Henry, I'm very interested in this, also for model trains. I'm guessing your barcodes are intended to identify the trains.
How are you planning to organize the logic of the Arduino that will do the reading? For example will it react to interrupts or do you plan to do polling? How many sensor locations are you thinking of? How many trains will be moving on your layout at the same time?
I had been toying with a sort-of similar idea recently (I never got round to testing anything) and I had more-or-less given up the idea of reading the IDs from trains in favour of detecting position with LDRs and inferring the train IDs from a knowledge of which train ought to be at that location.
I'm thinking of building an automated hump shunting yard, so the barcodes will be used to identify individual wagons and there will only be one sensor location. There's not much space, even in OO, under a wagon. The barcodes will, hopefully, consist of a white (reflective) bar 4mm wide, a black (non-reflective) bar 4mm wide, another 4mm of white followed by a 2 mm black bar as the 'start' signal. The code will be 5 * 2mm bars of either black or white. As I don't know the speed of the wagons over the hump (it will obviously be dead slow, but exactly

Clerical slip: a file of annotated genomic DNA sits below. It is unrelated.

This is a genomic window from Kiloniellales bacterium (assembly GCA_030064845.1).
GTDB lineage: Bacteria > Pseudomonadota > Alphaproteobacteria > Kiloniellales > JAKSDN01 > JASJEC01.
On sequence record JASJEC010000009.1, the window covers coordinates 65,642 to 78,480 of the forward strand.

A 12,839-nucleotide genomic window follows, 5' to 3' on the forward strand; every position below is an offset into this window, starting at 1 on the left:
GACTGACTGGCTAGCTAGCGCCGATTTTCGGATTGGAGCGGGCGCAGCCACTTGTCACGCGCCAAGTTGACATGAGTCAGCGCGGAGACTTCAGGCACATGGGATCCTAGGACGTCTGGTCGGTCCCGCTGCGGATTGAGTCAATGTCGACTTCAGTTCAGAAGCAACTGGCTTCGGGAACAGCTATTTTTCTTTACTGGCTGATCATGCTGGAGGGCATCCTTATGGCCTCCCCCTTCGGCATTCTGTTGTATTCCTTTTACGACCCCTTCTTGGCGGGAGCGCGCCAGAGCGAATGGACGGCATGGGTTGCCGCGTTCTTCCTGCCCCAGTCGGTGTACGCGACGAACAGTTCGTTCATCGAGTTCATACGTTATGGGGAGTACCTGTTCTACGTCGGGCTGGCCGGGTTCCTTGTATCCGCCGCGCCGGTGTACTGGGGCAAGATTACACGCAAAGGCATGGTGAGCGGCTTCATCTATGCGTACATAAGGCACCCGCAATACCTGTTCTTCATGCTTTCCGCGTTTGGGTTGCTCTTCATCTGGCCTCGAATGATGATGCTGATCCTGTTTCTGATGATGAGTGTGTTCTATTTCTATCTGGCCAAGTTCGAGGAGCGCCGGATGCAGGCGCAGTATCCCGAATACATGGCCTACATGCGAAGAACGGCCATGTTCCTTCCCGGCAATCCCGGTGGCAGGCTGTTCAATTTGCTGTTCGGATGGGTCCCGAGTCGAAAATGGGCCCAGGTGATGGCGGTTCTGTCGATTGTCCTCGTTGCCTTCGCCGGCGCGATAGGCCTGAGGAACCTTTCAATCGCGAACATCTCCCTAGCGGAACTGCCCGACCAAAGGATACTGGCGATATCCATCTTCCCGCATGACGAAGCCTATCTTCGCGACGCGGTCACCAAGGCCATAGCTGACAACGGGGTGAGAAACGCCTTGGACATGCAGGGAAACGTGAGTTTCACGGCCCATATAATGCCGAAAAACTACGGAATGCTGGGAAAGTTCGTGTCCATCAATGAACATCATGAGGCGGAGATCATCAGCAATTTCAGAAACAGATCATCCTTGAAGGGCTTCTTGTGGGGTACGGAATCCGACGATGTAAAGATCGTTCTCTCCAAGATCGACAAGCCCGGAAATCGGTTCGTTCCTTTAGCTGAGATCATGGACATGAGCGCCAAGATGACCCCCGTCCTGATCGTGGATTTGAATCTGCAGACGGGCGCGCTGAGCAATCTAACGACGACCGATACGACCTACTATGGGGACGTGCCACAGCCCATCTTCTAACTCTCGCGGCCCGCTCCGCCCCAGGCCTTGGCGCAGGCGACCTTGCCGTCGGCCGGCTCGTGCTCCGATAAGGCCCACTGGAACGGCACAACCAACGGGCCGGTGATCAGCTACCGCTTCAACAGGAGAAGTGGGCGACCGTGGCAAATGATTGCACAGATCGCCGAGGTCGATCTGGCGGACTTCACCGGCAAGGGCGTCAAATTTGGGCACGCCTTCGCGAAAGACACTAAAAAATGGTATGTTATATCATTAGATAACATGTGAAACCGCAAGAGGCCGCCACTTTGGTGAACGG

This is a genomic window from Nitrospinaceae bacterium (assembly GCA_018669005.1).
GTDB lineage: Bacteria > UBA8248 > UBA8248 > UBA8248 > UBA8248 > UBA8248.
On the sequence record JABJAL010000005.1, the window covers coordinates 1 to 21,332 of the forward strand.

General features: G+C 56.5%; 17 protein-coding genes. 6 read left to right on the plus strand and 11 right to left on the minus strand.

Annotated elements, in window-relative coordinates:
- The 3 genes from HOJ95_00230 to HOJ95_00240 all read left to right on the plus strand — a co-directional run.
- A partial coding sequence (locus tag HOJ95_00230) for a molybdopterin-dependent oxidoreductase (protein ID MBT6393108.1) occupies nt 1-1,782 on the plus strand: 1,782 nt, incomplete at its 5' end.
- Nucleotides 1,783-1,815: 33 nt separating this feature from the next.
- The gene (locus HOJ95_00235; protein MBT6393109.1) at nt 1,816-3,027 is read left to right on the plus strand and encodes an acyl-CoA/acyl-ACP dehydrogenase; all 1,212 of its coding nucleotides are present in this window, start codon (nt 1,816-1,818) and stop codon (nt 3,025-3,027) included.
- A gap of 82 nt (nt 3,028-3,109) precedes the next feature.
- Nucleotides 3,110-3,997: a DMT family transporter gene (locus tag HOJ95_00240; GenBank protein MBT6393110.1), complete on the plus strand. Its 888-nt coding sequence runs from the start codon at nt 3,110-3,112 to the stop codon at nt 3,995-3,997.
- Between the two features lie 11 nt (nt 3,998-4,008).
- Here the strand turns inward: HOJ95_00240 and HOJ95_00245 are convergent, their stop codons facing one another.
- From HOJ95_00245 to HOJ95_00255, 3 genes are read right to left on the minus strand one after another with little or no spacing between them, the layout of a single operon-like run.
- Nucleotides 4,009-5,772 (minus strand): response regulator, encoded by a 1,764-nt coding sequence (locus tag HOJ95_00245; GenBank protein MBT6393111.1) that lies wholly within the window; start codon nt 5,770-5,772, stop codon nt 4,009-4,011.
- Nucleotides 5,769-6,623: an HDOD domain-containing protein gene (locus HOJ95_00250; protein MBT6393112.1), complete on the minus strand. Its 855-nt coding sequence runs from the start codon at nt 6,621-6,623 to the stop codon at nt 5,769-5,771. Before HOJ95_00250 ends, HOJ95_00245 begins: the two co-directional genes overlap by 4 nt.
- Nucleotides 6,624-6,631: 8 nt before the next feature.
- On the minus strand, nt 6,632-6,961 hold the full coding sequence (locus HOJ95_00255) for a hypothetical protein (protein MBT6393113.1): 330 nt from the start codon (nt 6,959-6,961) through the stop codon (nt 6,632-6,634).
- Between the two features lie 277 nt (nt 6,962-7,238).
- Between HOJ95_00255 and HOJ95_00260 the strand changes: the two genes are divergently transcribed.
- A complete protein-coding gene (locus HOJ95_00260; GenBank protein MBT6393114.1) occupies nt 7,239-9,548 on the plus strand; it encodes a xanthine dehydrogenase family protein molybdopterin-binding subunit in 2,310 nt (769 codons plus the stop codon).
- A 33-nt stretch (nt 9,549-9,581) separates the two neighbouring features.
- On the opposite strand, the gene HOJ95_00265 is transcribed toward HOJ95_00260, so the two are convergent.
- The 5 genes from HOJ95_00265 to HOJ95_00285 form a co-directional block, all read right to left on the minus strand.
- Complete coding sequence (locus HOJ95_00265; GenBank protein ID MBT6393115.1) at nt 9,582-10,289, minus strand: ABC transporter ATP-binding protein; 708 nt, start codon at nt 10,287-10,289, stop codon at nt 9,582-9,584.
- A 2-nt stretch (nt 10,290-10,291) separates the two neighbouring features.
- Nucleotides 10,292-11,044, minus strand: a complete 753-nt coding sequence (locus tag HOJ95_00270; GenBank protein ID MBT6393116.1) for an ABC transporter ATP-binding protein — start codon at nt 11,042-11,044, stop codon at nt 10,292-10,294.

how fast is that?) the reading of each of the first three start bars will be timed and then averaged to calculate the correct time to read the following code bars. The fourth, black, start bar is there merely to indicte the end of the third, timed, white start bar.
I can laser print the barcodes from photoshop, so they will be fairly accurate. My problem, as above, is reflectivity.
I've written a draft sketch (and it compiles
) but obviously not yet tested it.
There's no reason why this method, if it works, couldn't be used to identify whole trains. In fact, carriages have a larger area underneath for the bar codes.
Have you thought about using magnetic reed switches to detect trains? They can also be used to differenciate between a small number of trains by arranging them as AND logic switches.